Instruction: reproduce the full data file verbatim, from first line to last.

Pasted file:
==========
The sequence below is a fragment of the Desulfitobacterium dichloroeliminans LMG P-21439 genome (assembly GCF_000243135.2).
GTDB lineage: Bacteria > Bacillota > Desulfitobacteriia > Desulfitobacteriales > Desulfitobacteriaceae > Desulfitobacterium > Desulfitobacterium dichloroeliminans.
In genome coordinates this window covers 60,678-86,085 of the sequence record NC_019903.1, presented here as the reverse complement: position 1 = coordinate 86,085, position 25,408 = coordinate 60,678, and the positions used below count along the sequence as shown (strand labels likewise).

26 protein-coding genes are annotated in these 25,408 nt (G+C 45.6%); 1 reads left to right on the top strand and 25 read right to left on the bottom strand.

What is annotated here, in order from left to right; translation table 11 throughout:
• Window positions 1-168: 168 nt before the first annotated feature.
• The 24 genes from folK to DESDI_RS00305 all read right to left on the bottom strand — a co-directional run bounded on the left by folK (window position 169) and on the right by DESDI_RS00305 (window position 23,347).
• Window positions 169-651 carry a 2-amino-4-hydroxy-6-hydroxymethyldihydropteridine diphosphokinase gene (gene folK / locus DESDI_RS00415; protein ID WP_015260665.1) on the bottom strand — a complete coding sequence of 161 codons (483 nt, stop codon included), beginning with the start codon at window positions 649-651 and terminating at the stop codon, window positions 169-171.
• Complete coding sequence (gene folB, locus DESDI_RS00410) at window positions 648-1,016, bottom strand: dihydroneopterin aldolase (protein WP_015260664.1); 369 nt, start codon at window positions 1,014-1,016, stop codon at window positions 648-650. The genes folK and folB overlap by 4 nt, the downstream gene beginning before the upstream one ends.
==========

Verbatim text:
The sequence below is a fragment of the Desulfitobacterium dichloroeliminans LMG P-21439 genome (assembly GCF_000243135.2).
GTDB lineage: Bacteria > Bacillota > Desulfitobacteriia > Desulfitobacteriales > Desulfitobacteriaceae > Desulfitobacterium > Desulfitobacterium dichloroeliminans.
In genome coordinates this window covers 60,678-86,085 of the sequence record NC_019903.1, presented here as the reverse complement: position 1 = coordinate 86,085, position 25,408 = coordinate 60,678, and the positions used below count along the sequence as shown (strand labels likewise).

26 protein-coding genes are annotated in these 25,408 nt (G+C 45.6%); 1 reads left to right on the top strand and 25 read right to left on the bottom strand.

What is annotated here, in order from left to right; translation table 11 throughout:
• Window positions 1-168: 168 nt before the first annotated feature.
• The 24 genes from folK to DESDI_RS00305 all read right to left on the bottom strand — a co-directional run bounded on the left by folK (window position 169) and on the right by DESDI_RS00305 (window position 23,347).
• Window positions 169-651 carry a 2-amino-4-hydroxy-6-hydroxymethyldihydropteridine diphosphokinase gene (gene folK / locus DESDI_RS00415; protein ID WP_015260665.1) on the bottom strand — a complete coding sequence of 161 codons (483 nt, stop codon included), beginning with the start codon at window positions 649-651 and terminating at the stop codon, window positions 169-171.
• Complete coding sequence (gene folB, locus DESDI_RS00410) at window positions 648-1,016, bottom strand: dihydroneopterin aldolase (protein WP_015260664.1); 369 nt, start codon at window positions 1,014-1,016, stop codon at window positions 648-650. The genes folK and folB overlap by 4 nt, the downstream gene beginning before the upstream one ends.